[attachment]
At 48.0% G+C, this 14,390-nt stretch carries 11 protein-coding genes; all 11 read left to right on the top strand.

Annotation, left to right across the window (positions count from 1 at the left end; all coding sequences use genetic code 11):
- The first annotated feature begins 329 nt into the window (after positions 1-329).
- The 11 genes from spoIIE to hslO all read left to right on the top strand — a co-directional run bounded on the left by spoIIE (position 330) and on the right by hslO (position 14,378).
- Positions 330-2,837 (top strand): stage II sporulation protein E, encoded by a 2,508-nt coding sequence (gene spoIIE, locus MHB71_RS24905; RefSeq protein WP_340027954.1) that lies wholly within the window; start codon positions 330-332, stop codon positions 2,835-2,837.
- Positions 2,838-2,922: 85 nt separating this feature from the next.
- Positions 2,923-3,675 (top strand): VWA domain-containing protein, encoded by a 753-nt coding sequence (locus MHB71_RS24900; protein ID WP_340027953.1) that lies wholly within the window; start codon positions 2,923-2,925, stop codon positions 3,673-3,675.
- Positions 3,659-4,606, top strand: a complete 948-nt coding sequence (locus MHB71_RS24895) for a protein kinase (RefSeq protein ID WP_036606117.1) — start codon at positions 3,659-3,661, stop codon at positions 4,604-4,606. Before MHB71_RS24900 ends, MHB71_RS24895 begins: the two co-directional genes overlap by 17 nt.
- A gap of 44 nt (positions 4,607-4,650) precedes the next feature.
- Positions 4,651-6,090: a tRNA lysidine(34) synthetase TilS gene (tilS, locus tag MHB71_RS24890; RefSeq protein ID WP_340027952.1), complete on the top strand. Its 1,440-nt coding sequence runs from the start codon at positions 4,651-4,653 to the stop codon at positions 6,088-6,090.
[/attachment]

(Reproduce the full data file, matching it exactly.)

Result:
At 48.0% G+C, this 14,390-nt stretch carries 11 protein-coding genes; all 11 read left to right on the top strand.

Annotation, left to right across the window (positions count from 1 at the left end; all coding sequences use genetic code 11):
- The first annotated feature begins 329 nt into the window (after positions 1-329).
- The 11 genes from spoIIE to hslO all read left to right on the top strand — a co-directional run bounded on the left by spoIIE (position 330) and on the right by hslO (position 14,378).
- Positions 330-2,837 (top strand): stage II sporulation protein E, encoded by a 2,508-nt coding sequence (gene spoIIE, locus MHB71_RS24905; RefSeq protein WP_340027954.1) that lies wholly within the window; start codon positions 330-332, stop codon positions 2,835-2,837.
- Positions 2,838-2,922: 85 nt separating this feature from the next.
- Positions 2,923-3,675 (top strand): VWA domain-containing protein, encoded by a 753-nt coding sequence (locus MHB71_RS24900; protein ID WP_340027953.1) that lies wholly within the window; start codon positions 2,923-2,925, stop codon positions 3,673-3,675.
- Positions 3,659-4,606, top strand: a complete 948-nt coding sequence (locus MHB71_RS24895) for a protein kinase (RefSeq protein ID WP_036606117.1) — start codon at positions 3,659-3,661, stop codon at positions 4,604-4,606. Before MHB71_RS24900 ends, MHB71_RS24895 begins: the two co-directional genes overlap by 17 nt.
- A gap of 44 nt (positions 4,607-4,650) precedes the next feature.
- Positions 4,651-6,090: a tRNA lysidine(34) synthetase TilS gene (tilS, locus tag MHB71_RS24890; RefSeq protein ID WP_340027952.1), complete on the top strand. Its 1,440-nt coding sequence runs from the start codon at positions 4,651-4,653 to the stop codon at positions 6,088-6,090.